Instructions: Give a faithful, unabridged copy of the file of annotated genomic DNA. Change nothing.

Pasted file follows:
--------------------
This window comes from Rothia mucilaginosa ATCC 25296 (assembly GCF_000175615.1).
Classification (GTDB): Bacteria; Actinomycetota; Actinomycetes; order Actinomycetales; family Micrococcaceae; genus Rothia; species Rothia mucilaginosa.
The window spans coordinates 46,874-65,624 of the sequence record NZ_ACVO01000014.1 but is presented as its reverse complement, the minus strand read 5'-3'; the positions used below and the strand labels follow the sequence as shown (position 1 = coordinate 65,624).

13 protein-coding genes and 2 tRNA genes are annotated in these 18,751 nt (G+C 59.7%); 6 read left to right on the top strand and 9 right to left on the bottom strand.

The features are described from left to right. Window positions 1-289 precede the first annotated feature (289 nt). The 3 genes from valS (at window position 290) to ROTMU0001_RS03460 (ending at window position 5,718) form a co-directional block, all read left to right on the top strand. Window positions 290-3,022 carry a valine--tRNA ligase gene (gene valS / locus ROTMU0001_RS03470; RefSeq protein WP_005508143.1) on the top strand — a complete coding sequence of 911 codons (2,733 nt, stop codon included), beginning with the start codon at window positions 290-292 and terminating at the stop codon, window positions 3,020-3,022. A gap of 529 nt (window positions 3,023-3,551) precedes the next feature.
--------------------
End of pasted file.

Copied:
This window comes from Rothia mucilaginosa ATCC 25296 (assembly GCF_000175615.1).
Classification (GTDB): Bacteria; Actinomycetota; Actinomycetes; order Actinomycetales; family Micrococcaceae; genus Rothia; species Rothia mucilaginosa.
The window spans coordinates 46,874-65,624 of the sequence record NZ_ACVO01000014.1 but is presented as its reverse complement, the minus strand read 5'-3'; the positions used below and the strand labels follow the sequence as shown (position 1 = coordinate 65,624).

13 protein-coding genes and 2 tRNA genes are annotated in these 18,751 nt (G+C 59.7%); 6 read left to right on the top strand and 9 right to left on the bottom strand.

The features are described from left to right. Window positions 1-289 precede the first annotated feature (289 nt). The 3 genes from valS (at window position 290) to ROTMU0001_RS03460 (ending at window position 5,718) form a co-directional block, all read left to right on the top strand. Window positions 290-3,022 carry a valine--tRNA ligase gene (gene valS / locus ROTMU0001_RS03470; RefSeq protein WP_005508143.1) on the top strand — a complete coding sequence of 911 codons (2,733 nt, stop codon included), beginning with the start codon at window positions 290-292 and terminating at the stop codon, window positions 3,020-3,022. A gap of 529 nt (window positions 3,023-3,551) precedes the next feature.